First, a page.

Why Messages on Economic Insecurity Fail

economic insecurityPeople are more likely to become politically involved when there’s an issue in play that affects them personally. Unless that issue is economic insecurity.

Adam Seth Levine, an assistant professor of government at Cornell, conducted a messaging study to determine people’s willingness to donate time or money to a political organization. He found that people who face financial insecurity are less likely to donate when the message they hear includes information about economic challenges, like the high costs of textbooks or health care. Levine believes that’s because the messaging itself reminds people that they can’t afford to donate.

In an opinion piece he wrote for the New York Times, Levine recognizes the challenges this poses for organizations trying to encourage people to become politically active.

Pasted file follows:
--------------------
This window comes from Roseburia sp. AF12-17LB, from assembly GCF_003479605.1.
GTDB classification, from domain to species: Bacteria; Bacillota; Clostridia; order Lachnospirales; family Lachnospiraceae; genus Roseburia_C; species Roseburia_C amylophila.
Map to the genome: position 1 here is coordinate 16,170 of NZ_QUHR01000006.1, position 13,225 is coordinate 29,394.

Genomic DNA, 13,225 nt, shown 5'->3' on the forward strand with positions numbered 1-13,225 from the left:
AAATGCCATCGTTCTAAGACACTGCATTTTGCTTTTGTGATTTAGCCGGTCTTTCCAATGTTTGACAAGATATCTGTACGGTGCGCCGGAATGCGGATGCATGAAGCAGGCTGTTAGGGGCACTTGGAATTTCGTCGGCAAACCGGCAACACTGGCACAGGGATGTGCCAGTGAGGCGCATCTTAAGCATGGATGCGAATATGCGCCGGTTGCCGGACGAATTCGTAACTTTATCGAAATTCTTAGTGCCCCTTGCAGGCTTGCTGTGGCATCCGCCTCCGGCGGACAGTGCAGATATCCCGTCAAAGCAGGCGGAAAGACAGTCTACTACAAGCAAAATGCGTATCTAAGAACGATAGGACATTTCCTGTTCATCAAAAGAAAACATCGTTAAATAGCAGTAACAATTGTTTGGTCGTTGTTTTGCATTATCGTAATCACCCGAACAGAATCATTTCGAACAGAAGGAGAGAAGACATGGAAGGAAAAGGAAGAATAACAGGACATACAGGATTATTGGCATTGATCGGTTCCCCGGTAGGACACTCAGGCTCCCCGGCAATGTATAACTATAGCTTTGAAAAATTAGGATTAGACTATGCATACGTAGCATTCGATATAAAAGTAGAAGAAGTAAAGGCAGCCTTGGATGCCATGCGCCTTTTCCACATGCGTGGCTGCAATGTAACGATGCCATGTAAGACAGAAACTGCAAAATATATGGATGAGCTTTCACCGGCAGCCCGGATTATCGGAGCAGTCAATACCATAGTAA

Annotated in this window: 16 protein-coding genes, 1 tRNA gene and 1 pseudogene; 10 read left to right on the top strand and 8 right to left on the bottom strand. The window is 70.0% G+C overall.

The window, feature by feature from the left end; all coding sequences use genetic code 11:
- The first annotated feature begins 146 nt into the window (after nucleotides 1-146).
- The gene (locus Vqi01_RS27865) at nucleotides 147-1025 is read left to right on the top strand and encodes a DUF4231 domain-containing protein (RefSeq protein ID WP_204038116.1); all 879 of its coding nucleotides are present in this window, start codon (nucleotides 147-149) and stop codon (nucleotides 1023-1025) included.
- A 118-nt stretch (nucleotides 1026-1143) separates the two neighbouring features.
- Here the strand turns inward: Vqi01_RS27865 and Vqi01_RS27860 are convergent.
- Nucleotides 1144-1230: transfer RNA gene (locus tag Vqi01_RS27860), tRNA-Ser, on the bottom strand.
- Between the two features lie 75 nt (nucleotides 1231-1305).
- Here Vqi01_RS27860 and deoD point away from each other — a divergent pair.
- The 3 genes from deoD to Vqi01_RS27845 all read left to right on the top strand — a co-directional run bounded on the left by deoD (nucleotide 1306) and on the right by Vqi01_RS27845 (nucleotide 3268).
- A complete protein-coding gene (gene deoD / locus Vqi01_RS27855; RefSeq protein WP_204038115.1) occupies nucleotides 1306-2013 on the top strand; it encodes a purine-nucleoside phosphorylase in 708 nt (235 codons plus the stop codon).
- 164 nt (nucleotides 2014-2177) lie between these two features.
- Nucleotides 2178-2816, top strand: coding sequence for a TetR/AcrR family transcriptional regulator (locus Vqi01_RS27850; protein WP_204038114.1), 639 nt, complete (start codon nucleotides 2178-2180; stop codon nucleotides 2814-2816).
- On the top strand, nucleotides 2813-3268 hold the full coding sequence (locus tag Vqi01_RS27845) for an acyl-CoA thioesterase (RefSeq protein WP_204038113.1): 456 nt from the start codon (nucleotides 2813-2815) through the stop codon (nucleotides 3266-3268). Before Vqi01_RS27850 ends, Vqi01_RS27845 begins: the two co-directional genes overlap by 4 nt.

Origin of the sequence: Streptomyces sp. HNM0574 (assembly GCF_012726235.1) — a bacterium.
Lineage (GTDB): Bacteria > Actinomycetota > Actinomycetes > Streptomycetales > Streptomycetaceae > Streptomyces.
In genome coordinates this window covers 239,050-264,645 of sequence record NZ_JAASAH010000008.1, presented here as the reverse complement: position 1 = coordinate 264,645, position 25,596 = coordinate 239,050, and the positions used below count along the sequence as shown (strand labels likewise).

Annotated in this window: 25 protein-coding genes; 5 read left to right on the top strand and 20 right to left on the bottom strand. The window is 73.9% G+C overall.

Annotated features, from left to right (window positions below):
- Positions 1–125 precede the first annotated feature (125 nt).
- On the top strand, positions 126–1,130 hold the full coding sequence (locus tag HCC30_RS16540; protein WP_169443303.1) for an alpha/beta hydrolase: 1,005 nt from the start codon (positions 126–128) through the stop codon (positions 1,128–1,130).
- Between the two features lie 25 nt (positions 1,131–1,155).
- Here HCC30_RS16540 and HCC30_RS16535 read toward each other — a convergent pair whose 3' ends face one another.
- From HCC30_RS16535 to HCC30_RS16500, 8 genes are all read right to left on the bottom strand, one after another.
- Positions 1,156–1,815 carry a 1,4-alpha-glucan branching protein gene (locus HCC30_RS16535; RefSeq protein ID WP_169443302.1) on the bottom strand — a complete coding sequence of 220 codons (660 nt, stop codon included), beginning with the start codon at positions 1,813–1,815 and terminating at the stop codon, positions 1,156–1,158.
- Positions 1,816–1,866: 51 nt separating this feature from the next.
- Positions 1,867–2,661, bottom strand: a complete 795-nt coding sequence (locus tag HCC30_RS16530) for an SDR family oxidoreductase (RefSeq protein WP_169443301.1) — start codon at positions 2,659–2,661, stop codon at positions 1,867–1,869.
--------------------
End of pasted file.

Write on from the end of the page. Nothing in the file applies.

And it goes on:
If people’s concerns about their own economic insecurity won’t motivate them to get involved, what will? Social-movement messages that play down individual insecurity and use collective action to demand more effective government services — or that emphasize shared bonds like neighborhood and faith — are one alternative. But it’s tough to overcome citizens’ perception that they just can’t afford to get involved in politics. In most cases, when it comes to their money and time, citizens keep their kitchen-table concerns at the kitchen table.

Hmmm… Play down the individual and emphasize shared bonds? Where have I heard that before? Oh yeah—right here, on this very website! Most of us want what’s best for our community and our nation. Organizations hoping to inspire political or community involvement have a better chance of being successful if they focus on the greater good rather than the challenges faced by individuals.

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